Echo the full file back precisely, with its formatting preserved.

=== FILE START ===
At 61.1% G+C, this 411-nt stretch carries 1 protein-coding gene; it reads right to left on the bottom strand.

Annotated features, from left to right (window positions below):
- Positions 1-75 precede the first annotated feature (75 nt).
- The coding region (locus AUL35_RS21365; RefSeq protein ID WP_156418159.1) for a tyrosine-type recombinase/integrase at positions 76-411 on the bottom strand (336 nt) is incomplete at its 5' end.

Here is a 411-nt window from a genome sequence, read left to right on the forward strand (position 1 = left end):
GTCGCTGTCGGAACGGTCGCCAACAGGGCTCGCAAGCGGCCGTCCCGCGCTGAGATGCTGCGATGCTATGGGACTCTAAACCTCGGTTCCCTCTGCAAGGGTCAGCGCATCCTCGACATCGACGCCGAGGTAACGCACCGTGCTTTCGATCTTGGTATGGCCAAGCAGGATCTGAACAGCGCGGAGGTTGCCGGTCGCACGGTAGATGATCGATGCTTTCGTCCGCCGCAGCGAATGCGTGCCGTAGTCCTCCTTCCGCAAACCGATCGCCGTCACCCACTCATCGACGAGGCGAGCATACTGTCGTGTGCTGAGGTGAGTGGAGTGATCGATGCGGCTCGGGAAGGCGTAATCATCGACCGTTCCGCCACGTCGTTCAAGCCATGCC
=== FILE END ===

At 61.1% G+C, this 411-nt stretch carries 1 protein-coding gene; it reads right to left on the bottom strand.

Annotated features, from left to right (window positions below):
- Positions 1-75 precede the first annotated feature (75 nt).
- The coding region (locus AUL35_RS21365; RefSeq protein ID WP_156418159.1) for a tyrosine-type recombinase/integrase at positions 76-411 on the bottom strand (336 nt) is incomplete at its 5' end.

Here is a 411-nt window from a genome sequence, read left to right on the forward strand (position 1 = left end):
GTCGCTGTCGGAACGGTCGCCAACAGGGCTCGCAAGCGGCCGTCCCGCGCTGAGATGCTGCGATGCTATGGGACTCTAAACCTCGGTTCCCTCTGCAAGGGTCAGCGCATCCTCGACATCGACGCCGAGGTAACGCACCGTGCTTTCGATCTTGGTATGGCCAAGCAGGATCTGAACAGCGCGGAGGTTGCCGGTCGCACGGTAGATGATCGATGCTTTCGTCCGCCGCAGCGAATGCGTGCCGTAGTCCTCCTTCCGCAAACCGATCGCCGTCACCCACTCATCGACGAGGCGAGCATACTGTCGTGTGCTGAGGTGAGTGGAGTGATCGATGCGGCTCGGGAAGGCGTAATCATCGACCGTTCCGCCACGTCGTTCAAGCCATGCC